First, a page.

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New report finds over 500 important stories went unreported in last five years because of a squeeze on investigative reporters, and that freelance investigative journalists are an endangered species. 

Source: Project Word. The report can be downloaded here.

February 28, 2015 (San Diego's East County)--The report, which was conducted by Project Word, under the auspices of Investigative Reporters and Editors, shares the results of a 2014 survey that collected feedback from over 200 freelance investigative journalists. Based in 36 states and 26 countries the respondents represented all ages, media beats, and experience levels.

Project Word Director Laird Townsend says the problem is system-wide and that a solution will require cooperation from funders, editors, and freelancers. “I’ve been an editor, so I know what it’s like to deal with a skeletal budget and not be able to pay freelancers to produce valuable stories. My hope is this report can begin an industry-wide conversation to address the crisis.” 

What Project Word found was startling and should have us worried about the future of serious journalism and its crucial role in democracy.  Here are just a few of the alarming findings.

        Freelance investigative journalists

o   Are downwardly mobile. Compared to the equivalent investigative project five years ago and adjusted for inflation nearly half the respondents (44 percent) reported getting paid less and nearly one quarter (22 percent) by half as much. A whopping 92 percent report feeling anxiety about finances on a daily or monthly basis.

o   Are being driven from important reporting in order to make a living. Only 34 percent said they spend more time working on investigative stories than doing other work to generate income; all told, respondents counted a minimum of 300 to 450 colleagues who’ve had to “drastically cut back” or “abandon” investigations due to resource constraints.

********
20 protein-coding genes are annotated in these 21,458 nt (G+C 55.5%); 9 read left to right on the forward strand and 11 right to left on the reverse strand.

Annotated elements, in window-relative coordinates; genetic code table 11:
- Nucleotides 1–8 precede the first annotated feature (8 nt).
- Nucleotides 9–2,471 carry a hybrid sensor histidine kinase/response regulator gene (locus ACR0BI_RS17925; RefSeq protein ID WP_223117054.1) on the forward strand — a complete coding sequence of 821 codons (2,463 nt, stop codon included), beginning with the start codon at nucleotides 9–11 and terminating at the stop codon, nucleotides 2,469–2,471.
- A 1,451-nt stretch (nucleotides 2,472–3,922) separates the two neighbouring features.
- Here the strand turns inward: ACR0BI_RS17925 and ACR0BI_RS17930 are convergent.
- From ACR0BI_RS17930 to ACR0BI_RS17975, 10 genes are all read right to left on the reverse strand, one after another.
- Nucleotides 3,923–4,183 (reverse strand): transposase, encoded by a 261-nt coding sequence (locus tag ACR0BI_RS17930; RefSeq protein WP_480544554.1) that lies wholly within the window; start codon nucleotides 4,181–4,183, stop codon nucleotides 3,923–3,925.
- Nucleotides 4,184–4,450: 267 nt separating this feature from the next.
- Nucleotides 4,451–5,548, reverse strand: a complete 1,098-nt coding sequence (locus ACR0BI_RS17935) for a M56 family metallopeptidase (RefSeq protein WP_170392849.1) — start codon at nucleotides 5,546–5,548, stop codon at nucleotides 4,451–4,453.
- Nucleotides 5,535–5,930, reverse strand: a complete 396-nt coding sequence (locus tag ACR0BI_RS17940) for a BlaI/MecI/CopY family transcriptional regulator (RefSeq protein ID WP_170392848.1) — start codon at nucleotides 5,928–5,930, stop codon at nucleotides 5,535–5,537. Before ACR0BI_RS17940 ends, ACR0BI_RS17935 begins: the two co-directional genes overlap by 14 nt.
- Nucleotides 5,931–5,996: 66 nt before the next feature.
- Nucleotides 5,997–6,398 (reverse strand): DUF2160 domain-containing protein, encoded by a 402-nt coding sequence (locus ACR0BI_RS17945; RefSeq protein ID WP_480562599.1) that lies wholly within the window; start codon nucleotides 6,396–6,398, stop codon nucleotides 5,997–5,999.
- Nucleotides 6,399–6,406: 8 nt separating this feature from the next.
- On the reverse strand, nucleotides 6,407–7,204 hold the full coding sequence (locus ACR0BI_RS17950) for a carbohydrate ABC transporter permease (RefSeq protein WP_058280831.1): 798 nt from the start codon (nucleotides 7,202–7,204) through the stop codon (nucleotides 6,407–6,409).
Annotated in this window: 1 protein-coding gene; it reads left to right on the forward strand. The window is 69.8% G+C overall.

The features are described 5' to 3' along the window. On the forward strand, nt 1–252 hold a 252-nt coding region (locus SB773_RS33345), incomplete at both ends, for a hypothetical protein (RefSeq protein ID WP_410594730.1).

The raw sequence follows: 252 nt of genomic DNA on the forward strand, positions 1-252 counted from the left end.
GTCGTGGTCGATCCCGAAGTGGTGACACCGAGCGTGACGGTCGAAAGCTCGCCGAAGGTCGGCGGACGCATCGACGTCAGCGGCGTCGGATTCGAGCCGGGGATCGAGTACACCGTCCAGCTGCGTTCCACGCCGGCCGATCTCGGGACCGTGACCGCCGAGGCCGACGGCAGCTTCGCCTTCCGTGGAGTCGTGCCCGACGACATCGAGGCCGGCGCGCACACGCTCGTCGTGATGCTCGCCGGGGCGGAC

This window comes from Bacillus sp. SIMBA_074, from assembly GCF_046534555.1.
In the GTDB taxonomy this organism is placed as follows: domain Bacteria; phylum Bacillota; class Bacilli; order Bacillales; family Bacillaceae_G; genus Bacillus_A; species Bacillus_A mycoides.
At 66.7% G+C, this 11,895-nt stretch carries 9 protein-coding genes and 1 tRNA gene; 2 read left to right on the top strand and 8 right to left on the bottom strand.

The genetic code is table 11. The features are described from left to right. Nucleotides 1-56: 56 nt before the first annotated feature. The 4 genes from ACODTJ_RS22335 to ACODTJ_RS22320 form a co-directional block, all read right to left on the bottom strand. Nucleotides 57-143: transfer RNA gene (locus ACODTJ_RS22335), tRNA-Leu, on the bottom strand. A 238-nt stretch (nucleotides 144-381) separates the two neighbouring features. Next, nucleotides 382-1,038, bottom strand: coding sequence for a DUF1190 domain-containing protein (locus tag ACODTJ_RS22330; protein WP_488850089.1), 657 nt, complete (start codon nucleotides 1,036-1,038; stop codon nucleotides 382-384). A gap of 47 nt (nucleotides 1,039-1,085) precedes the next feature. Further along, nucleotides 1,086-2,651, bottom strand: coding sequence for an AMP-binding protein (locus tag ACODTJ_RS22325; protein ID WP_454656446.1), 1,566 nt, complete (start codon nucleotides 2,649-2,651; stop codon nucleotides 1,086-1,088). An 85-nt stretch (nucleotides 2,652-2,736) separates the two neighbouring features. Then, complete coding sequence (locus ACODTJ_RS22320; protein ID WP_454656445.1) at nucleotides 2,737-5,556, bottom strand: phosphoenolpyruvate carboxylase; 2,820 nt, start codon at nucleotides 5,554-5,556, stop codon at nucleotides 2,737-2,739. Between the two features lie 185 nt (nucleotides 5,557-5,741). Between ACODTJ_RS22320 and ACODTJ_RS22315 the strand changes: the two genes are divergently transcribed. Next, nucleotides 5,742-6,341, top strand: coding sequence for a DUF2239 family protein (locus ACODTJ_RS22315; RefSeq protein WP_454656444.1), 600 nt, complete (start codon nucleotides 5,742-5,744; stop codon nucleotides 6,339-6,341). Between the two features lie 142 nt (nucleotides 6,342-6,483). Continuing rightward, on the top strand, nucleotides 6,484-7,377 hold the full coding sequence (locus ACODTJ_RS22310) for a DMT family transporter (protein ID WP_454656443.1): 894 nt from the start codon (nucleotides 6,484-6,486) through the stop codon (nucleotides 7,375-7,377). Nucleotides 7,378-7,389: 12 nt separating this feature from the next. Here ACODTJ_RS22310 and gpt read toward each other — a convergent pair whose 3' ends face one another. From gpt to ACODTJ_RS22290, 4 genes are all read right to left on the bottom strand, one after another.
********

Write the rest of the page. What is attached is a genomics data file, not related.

o   Are reaching into their own pockets to fund their investigative work. Eighty-four percent of respondents spend their own money to cover the investigative costs of their stories, amounting to a total expenditure of a minimum of $460,000 per year, and as much as nearly $1 million—from respondents alone.

        Stories are disappearing. Eighty-one percent reported that resource constraints forced them to abandon “otherwise viable and important public-interest stories” over the past five years. As a result the public was deprived of over 500 stories. Based on a handful of interviews with respondents, these aborted stories covered everything from the way the Pentagon handles the health of soldiers and the US role in mass killings in an ally country, to global reproductive rights, an investor’s plan to sell off minority-owned broadcaster companies on the public spectrum, and “blatant corruption” in Florida. 

        The four main challenges facing freelance investigative journalists are:

o   Unworkable economics;

o   Overstrained and underfunded outlets chasing shorter stories to appeal to digital-era attention spans;

o   Inequitable contracts; and 

o   Inadequate tools. 

The report goes on to make recommendations citing freelancers’ own creative solutions to the crisis. They include: 

·       Offering fair and standardized contracts to freelancers;

·       Standardizing grant applications;

·       Providing legal and resource assistance, so freelancers have libel protection and access to investigative assistance; and

·       Increasing unbiased funding sources.